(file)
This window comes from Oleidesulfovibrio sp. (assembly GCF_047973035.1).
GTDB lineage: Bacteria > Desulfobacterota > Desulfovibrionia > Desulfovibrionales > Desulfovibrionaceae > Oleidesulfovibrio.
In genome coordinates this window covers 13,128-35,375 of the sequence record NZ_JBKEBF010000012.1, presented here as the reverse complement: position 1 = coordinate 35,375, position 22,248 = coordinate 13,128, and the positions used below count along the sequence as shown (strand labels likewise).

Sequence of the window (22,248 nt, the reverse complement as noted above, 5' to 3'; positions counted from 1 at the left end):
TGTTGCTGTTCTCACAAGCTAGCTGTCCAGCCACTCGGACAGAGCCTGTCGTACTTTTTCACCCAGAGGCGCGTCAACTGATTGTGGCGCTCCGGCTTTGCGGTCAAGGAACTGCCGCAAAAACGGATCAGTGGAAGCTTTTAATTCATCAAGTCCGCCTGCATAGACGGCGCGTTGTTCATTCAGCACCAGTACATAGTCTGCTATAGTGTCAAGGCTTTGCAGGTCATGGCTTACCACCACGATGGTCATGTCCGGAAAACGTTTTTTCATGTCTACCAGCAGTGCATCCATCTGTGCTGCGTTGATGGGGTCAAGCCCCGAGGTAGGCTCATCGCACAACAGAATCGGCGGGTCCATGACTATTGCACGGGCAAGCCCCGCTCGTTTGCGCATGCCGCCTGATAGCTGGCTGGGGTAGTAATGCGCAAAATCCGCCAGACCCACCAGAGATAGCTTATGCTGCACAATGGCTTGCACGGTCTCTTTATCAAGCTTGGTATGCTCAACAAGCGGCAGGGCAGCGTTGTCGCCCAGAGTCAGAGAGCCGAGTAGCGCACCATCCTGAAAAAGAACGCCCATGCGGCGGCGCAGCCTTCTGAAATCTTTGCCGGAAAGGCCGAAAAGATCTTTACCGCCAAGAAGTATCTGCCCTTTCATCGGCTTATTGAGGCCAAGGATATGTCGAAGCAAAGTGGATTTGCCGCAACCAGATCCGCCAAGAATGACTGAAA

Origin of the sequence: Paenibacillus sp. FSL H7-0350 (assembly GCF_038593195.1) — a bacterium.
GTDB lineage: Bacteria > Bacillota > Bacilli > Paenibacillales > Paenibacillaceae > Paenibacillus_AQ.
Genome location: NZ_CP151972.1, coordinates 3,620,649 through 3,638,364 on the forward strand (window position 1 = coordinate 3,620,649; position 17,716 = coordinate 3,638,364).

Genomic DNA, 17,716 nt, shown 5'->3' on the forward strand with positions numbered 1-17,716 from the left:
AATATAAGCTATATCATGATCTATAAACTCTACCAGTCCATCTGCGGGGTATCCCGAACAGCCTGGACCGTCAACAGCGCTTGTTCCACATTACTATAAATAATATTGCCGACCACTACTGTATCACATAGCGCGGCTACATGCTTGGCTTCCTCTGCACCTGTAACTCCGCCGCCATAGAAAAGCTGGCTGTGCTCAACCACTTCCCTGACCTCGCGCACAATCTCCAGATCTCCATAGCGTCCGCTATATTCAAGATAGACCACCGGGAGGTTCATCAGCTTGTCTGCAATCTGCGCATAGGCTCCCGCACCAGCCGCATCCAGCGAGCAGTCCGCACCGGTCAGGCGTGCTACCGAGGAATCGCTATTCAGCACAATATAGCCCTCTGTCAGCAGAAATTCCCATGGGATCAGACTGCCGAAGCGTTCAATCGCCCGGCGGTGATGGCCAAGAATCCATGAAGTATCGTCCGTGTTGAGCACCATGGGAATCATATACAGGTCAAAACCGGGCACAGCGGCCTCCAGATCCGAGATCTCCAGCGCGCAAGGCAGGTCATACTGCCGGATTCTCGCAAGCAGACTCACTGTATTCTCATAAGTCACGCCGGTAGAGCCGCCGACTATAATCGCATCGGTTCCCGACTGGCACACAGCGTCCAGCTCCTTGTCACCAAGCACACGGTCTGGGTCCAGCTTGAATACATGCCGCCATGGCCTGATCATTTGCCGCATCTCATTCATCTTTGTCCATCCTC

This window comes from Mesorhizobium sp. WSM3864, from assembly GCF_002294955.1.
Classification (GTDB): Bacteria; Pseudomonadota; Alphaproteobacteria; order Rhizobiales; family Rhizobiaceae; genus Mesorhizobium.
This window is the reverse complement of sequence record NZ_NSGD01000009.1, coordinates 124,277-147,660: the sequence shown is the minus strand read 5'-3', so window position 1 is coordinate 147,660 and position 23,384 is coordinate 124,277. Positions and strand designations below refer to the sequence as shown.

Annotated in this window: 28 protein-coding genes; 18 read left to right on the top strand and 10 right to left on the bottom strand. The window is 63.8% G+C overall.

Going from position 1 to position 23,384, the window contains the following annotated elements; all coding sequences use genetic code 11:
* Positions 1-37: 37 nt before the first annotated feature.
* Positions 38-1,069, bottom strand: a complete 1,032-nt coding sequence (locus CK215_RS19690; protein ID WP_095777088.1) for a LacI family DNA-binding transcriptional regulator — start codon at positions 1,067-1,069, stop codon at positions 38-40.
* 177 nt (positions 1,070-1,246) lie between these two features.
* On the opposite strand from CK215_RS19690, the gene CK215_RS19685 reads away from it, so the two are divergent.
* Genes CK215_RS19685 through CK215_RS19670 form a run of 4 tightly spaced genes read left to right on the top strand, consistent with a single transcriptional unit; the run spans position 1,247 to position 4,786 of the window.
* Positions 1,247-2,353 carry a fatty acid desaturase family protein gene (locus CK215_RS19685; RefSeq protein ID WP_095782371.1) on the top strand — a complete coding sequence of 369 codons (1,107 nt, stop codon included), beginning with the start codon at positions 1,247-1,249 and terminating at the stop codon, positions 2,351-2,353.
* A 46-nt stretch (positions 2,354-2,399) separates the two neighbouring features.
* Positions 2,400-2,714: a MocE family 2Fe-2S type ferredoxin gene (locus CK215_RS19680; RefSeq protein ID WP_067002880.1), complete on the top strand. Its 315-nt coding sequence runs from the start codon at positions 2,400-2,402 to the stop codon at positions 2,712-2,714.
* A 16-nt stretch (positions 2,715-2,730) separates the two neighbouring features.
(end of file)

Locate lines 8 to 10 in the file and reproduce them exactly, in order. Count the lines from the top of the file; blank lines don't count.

Genome location: NZ_CP151972.1, coordinates 3,620,649 through 3,638,364 on the forward strand (window position 1 = coordinate 3,620,649; position 17,716 = coordinate 3,638,364).

Genomic DNA, 17,716 nt, shown 5'->3' on the forward strand with positions numbered 1-17,716 from the left:
AATATAAGCTATATCATGATCTATAAACTCTACCAGTCCATCTGCGGGGTATCCCGAACAGCCTGGACCGTCAACAGCGCTTGTTCCACATTACTATAAATAATATTGCCGACCACTACTGTATCACATAGCGCGGCTACATGCTTGGCTTCCTCTGCACCTGTAACTCCGCCGCCATAGAAAAGCTGGCTGTGCTCAACCACTTCCCTGACCTCGCGCACAATCTCCAGATCTCCATAGCGTCCGCTATATTCAAGATAGACCACCGGGAGGTTCATCAGCTTGTCTGCAATCTGCGCATAGGCTCCCGCACCAGCCGCATCCAGCGAGCAGTCCGCACCGGTCAGGCGTGCTACCGAGGAATCGCTATTCAGCACAATATAGCCCTCTGTCAGCAGAAATTCCCATGGGATCAGACTGCCGAAGCGTTCAATCGCCCGGCGGTGATGGCCAAGAATCCATGAAGTATCGTCCGTGTTGAGCACCATGGGAATCATATACAGGTCAAAACCGGGCACAGCGGCCTCCAGATCCGAGATCTCCAGCGCGCAAGGCAGGTCATACTGCCGGATTCTCGCAAGCAGACTCACTGTATTCTCATAAGTCACGCCGGTAGAGCCGCCGACTATAATCGCATCGGTTCCCGACTGGCACACAGCGTCCAGCTCCTTGTCACCAAGCACACGGTCTGGGTCCAGCTTGAATACATGCCGCCATGGCCTGATCATTTGCCGCATCTCATTCATCTTTGTCCATCCTC